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Our oceans, our future Rowan Byrne

The oceans cover about two-thirds of the surface of the earth and are the very foundations of life. They generate most of the oxygen we breathe, remove a large share of global carbon dioxide emissions and provide valuable protein sources and nutrients – all while regulating our climate and providing endless hours of enjoyment. Globally, they are essential economically for countries that rely on tourism, fishing and other marine resources for income, serving as the backbone of international trade and, by association, our very survival.

Despite their importance for life on land and underwater, oceans are currently experiencing large scale cumulative impacts that reduce their ability to survive. Unfortunately, unsustainable aquaculture practices, marine pollution, habitat destruction, alien species, climate change and ocean acidification as well as over-exploitation, illegal and unregulated fishing are taking a significant toll on the world’s seas.

One of the key issues is ocean plastic pollution. We now produce nearly 300 million tons of plastic every year, half of which is for single use. More than 8 million tons of plastic is dumped into the sea annually, with an average plastic bag having a working life of only 15 minutes but lasting over 100 years. Plastic is without doubt a valuable resource, but any plastic pollution is both unnecessary and an unsustainable waste. In certain parts of the world, plastic pellets, micro plastics, microbeads, and other forms of plastic now outnumber the fish.

There is no doubt that the barrage of plastic released into the world’s oceans poses a serious danger to marine life. It’s well documented that marine creatures can get tangled up in this as well as ingesting it, whether by mistaking it for prey or because the plastic has been broken down into tiny particles by seawater. It’s important to remember that around 80 per cent of marine litter actually originates on land, either swept in from the coastline or carried to rivers from the streets during heavy rain via storm drains and sewer overflows. However, this means that the source of the problem can be cut off by our actions.

The best thing we can do to protect our marine environment is try to keep as much plastic as possible out of the waste stream in the first place. So what steps can we take to have a big impact on the levels of ocean plastics as well as simultaneously removing them from the waters? As a starting point, here are some tips on what you can do right now to support the reduction of plastic in our marine environment:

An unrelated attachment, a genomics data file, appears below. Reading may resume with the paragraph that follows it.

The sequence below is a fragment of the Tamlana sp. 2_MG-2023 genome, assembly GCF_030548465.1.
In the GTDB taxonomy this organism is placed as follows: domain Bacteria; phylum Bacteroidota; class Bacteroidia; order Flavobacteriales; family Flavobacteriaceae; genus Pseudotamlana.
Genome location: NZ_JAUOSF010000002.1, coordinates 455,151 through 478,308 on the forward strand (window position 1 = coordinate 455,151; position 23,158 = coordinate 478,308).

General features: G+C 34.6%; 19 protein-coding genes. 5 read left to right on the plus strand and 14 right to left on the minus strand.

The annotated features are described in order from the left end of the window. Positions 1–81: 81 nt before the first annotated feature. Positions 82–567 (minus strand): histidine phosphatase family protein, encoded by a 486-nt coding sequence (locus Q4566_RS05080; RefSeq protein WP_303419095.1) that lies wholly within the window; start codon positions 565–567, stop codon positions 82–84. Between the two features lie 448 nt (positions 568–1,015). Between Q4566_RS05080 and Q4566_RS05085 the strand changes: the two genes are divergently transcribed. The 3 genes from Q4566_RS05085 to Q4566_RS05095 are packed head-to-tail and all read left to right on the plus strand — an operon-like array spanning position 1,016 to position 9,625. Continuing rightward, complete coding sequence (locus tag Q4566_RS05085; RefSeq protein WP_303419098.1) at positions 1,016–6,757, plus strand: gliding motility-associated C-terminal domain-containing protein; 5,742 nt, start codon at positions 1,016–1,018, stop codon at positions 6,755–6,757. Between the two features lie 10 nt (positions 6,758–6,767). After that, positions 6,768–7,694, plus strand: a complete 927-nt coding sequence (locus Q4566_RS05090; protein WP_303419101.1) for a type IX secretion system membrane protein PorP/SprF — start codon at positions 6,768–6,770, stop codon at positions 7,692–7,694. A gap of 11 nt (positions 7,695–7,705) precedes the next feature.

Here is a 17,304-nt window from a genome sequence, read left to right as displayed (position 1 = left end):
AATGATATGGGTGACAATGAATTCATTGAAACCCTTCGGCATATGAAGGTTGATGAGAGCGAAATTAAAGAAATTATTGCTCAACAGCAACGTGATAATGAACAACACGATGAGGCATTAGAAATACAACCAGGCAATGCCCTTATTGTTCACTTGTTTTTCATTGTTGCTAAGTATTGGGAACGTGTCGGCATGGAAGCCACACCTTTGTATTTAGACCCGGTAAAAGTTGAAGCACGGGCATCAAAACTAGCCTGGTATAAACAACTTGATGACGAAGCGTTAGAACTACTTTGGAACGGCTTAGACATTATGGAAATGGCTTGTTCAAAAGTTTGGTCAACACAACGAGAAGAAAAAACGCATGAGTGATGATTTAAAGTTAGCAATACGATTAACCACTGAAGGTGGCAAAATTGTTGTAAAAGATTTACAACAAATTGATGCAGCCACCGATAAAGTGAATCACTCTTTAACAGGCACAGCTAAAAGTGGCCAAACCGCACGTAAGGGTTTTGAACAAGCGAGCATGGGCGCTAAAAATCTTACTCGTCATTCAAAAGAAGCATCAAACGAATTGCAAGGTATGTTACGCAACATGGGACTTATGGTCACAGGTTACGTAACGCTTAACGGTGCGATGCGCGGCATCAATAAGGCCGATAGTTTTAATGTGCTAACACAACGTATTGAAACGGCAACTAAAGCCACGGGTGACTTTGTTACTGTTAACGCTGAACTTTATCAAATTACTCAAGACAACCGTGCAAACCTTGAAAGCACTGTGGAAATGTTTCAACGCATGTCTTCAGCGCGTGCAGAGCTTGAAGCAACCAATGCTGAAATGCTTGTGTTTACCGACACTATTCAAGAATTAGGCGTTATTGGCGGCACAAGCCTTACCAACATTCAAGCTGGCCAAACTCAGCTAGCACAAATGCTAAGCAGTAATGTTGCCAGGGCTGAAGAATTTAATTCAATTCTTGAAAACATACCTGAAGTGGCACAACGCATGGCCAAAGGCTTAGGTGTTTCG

• Wean yourself off disposable plastics. Ninety percent of the plastic items in our daily lives are used once and then thrown away: grocery bags, plastic wraps, disposable cutlery, straws, coffee-cup lids. Take note of how often you rely on these products and replace them with reusable versions. It only takes a few times of bringing your own bags to the store, silverware to the office, or travel mug to coffee shops before it becomes habit.
  • Stop buying water, especially disposable individual plastic bottles. Each year, close to 20 billion plastic bottles are tossed away. Carry a reusable bottle in your bag and you’ll never have to resort to disposable plastic bottles again.
  • Use fewer microbeads. Those little plastic scrubbers found in so many facial scrubs, toothpastes, body washes and other beauty products might look harmless, but their tiny size allows them to slip through water-treatment plants. Unfortunately, they also look just like food to some marine animals. Opt for products with natural exfoliants like oatmeal or salt instead.
  • Cook more. Not only is this healthier than takeaway foods, but making your own meals doesn’t involve takeout containers or food containers used in their preservation. For those times when you do order a takeaway, tell the establishment you don’t need any plastic cutlery or bring your own food-storage containers to restaurants for leftovers.
  • Be sustainable. Purchase second-hand items and look to reuse and recycle. New toys and electronic gadgets come with all kinds of plastic packaging.
  • Recycle more and more! It seems obvious but the more the better!
  • Try to buy in bulk. Consider the product-to-packaging ratio of items you tend to buy often and select the bigger container instead of buying several smaller ones over time. This includes products such as single-serving yogurts, travel-size toiletries and tiny packets of nuts.
  • Engage manufacturers via social media, requesting they use less plastic in their products and work with them to make them aware of the impacts their packaging and product are having on the environment.

This is just a starting point for suggestions, but we can make a difference through our own habits and you can start today. Humanity has the resources, collective will and innovation strategies to deal with this and add value not pollution to the environment. We must focus on solutions, bring stakeholders to the table and make this issue a thing of the past. We all have a part to play in conserving the oceans.

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